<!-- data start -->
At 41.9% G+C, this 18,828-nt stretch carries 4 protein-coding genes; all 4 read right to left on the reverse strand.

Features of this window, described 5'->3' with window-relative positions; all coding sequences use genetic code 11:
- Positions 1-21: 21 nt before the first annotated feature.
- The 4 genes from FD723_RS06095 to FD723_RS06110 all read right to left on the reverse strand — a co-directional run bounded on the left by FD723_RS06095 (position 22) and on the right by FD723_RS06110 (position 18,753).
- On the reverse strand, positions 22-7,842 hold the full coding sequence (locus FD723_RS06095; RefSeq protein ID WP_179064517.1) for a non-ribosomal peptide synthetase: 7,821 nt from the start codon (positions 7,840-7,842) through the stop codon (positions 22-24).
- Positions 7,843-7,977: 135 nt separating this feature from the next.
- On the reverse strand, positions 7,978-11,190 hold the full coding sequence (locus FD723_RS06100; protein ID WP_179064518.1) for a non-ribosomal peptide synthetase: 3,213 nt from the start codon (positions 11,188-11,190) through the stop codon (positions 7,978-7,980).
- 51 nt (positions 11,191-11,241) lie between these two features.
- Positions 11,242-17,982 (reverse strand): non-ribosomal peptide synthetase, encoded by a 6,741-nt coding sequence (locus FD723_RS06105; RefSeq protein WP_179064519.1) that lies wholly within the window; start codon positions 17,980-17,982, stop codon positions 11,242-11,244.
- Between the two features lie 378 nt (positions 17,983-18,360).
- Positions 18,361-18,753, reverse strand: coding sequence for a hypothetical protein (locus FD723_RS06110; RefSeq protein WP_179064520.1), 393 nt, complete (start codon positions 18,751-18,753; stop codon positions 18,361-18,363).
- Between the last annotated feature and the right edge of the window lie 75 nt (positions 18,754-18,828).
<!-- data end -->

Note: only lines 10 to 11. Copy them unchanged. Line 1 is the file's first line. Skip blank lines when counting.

- Between the two features lie 378 nt (positions 17,983-18,360).
- Positions 18,361-18,753, reverse strand: coding sequence for a hypothetical protein (locus FD723_RS06110; RefSeq protein WP_179064520.1), 393 nt, complete (start codon positions 18,751-18,753; stop codon positions 18,361-18,363).